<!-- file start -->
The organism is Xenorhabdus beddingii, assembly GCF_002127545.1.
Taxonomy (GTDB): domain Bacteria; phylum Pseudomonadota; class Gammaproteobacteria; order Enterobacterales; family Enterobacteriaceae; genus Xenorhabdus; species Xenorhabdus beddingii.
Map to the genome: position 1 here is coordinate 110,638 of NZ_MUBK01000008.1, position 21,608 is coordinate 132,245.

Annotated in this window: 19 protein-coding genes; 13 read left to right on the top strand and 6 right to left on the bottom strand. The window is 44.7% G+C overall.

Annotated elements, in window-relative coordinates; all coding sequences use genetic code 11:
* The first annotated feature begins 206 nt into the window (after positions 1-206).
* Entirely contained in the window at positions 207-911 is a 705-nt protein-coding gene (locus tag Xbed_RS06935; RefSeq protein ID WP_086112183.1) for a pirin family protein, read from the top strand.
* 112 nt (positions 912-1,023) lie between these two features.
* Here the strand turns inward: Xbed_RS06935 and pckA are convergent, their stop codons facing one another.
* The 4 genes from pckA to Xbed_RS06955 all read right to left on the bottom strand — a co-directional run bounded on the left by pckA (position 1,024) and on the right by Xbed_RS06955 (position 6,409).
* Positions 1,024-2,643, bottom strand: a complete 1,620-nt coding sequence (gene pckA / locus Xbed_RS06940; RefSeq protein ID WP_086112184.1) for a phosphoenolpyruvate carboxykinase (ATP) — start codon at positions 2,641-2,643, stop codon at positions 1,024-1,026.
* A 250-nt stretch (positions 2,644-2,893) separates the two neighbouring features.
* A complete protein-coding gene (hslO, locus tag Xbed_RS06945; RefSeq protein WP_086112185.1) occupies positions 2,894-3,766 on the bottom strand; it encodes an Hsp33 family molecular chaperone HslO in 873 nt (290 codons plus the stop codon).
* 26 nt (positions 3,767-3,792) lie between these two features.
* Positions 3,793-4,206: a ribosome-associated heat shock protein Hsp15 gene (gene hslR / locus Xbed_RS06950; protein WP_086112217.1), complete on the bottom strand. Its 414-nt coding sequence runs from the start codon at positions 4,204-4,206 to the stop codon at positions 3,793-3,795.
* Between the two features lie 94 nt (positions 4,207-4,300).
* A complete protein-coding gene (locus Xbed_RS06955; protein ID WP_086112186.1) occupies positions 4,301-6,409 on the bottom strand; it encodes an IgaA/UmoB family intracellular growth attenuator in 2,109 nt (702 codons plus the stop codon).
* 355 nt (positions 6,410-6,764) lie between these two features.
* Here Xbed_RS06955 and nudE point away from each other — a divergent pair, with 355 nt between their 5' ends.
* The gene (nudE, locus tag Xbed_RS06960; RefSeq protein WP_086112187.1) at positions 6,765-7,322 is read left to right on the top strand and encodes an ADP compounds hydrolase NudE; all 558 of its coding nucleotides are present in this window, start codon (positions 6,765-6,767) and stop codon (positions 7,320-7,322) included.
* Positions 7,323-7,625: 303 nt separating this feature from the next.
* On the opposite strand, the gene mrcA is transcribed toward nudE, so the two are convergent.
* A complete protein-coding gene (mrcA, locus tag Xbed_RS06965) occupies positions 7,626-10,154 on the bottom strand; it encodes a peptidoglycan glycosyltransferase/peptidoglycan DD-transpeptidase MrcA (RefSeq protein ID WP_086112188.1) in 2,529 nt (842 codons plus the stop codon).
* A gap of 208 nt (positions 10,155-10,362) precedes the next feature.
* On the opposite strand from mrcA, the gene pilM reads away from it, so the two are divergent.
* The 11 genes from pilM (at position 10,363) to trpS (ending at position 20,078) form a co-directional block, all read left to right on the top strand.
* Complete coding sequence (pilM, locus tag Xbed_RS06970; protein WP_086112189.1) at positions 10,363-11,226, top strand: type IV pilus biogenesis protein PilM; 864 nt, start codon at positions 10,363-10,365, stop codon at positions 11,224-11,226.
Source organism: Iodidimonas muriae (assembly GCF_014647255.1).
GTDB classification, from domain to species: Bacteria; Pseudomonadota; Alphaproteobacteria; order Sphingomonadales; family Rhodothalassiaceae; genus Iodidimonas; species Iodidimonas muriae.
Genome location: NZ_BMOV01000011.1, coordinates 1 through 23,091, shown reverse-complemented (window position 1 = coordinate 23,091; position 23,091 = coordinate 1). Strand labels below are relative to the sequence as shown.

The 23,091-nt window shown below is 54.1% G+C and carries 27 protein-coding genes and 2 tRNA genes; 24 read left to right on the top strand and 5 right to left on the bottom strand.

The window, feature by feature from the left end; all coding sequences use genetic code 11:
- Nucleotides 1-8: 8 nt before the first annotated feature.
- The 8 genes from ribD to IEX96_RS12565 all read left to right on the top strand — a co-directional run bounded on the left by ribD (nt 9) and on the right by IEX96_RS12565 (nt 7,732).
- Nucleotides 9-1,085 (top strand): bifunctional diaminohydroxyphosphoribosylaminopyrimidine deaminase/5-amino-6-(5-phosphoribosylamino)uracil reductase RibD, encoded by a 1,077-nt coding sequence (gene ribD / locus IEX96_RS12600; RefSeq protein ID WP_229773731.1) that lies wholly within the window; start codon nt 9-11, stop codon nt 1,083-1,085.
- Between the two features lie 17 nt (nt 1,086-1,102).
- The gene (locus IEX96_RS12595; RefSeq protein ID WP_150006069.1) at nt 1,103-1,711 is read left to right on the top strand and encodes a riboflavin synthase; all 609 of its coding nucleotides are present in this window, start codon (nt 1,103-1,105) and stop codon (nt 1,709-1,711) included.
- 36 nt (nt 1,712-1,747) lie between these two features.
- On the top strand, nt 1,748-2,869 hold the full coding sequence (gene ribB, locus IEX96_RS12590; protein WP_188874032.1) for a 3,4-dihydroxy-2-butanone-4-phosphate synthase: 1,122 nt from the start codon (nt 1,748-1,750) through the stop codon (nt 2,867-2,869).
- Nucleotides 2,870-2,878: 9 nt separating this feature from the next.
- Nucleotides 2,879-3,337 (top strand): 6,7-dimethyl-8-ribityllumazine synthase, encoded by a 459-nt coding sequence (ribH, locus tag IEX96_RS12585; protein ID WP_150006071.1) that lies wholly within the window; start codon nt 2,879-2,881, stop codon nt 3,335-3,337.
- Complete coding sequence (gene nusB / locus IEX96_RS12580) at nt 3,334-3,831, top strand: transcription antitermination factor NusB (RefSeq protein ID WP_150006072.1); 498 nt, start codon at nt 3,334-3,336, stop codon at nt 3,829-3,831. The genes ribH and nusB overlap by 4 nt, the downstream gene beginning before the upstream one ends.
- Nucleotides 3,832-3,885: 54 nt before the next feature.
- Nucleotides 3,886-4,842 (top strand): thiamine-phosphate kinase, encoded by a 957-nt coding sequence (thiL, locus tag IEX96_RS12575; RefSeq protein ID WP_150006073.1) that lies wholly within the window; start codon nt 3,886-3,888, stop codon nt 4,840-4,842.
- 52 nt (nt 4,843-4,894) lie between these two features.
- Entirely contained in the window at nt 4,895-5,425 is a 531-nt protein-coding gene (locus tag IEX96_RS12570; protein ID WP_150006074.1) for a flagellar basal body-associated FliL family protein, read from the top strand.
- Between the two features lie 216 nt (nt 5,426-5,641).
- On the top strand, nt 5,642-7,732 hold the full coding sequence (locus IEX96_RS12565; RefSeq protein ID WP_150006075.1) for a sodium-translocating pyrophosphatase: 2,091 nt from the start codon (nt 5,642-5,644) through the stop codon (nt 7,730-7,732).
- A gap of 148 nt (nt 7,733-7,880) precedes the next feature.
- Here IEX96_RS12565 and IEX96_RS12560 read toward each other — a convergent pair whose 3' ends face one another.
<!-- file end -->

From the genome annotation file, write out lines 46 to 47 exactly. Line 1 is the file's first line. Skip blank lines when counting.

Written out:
- Entirely contained in the window at nt 4,895-5,425 is a 531-nt protein-coding gene (locus tag IEX96_RS12570; protein ID WP_150006074.1) for a flagellar basal body-associated FliL family protein, read from the top strand.
- Between the two features lie 216 nt (nt 5,426-5,641).